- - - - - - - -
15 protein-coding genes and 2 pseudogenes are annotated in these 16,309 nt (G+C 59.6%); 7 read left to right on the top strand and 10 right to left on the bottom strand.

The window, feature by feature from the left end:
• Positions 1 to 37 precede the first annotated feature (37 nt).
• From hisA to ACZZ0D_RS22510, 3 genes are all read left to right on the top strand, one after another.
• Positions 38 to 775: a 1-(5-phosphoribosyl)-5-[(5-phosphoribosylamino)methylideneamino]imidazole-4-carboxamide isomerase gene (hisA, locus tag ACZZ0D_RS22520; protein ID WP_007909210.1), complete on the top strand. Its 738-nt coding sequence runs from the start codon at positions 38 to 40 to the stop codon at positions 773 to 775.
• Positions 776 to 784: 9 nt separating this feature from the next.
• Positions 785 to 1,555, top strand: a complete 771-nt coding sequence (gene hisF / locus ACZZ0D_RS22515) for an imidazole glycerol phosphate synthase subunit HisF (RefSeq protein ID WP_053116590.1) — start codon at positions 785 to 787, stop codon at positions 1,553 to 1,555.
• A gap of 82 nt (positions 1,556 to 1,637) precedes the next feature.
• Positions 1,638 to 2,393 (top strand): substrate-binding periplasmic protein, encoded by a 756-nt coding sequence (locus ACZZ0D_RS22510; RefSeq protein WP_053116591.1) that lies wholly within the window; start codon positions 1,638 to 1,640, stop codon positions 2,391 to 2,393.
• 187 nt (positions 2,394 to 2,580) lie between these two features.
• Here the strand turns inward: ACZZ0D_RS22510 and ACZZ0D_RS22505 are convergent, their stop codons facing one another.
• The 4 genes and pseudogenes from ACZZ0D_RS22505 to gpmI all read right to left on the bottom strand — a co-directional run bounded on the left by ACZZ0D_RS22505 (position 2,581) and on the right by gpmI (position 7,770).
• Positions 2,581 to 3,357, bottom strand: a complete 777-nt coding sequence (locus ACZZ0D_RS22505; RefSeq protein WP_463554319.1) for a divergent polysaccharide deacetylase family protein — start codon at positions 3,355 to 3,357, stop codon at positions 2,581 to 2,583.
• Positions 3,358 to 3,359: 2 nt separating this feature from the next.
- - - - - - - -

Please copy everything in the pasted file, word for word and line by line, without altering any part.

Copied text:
15 protein-coding genes and 2 pseudogenes are annotated in these 16,309 nt (G+C 59.6%); 7 read left to right on the top strand and 10 right to left on the bottom strand.

The window, feature by feature from the left end:
• Positions 1 to 37 precede the first annotated feature (37 nt).
• From hisA to ACZZ0D_RS22510, 3 genes are all read left to right on the top strand, one after another.
• Positions 38 to 775: a 1-(5-phosphoribosyl)-5-[(5-phosphoribosylamino)methylideneamino]imidazole-4-carboxamide isomerase gene (hisA, locus tag ACZZ0D_RS22520; protein ID WP_007909210.1), complete on the top strand. Its 738-nt coding sequence runs from the start codon at positions 38 to 40 to the stop codon at positions 773 to 775.
• Positions 776 to 784: 9 nt separating this feature from the next.
• Positions 785 to 1,555, top strand: a complete 771-nt coding sequence (gene hisF / locus ACZZ0D_RS22515) for an imidazole glycerol phosphate synthase subunit HisF (RefSeq protein ID WP_053116590.1) — start codon at positions 785 to 787, stop codon at positions 1,553 to 1,555.
• A gap of 82 nt (positions 1,556 to 1,637) precedes the next feature.
• Positions 1,638 to 2,393 (top strand): substrate-binding periplasmic protein, encoded by a 756-nt coding sequence (locus ACZZ0D_RS22510; RefSeq protein WP_053116591.1) that lies wholly within the window; start codon positions 1,638 to 1,640, stop codon positions 2,391 to 2,393.
• 187 nt (positions 2,394 to 2,580) lie between these two features.
• Here the strand turns inward: ACZZ0D_RS22510 and ACZZ0D_RS22505 are convergent, their stop codons facing one another.
• The 4 genes and pseudogenes from ACZZ0D_RS22505 to gpmI all read right to left on the bottom strand — a co-directional run bounded on the left by ACZZ0D_RS22505 (position 2,581) and on the right by gpmI (position 7,770).
• Positions 2,581 to 3,357, bottom strand: a complete 777-nt coding sequence (locus ACZZ0D_RS22505; RefSeq protein WP_463554319.1) for a divergent polysaccharide deacetylase family protein — start codon at positions 3,355 to 3,357, stop codon at positions 2,581 to 2,583.
• Positions 3,358 to 3,359: 2 nt separating this feature from the next.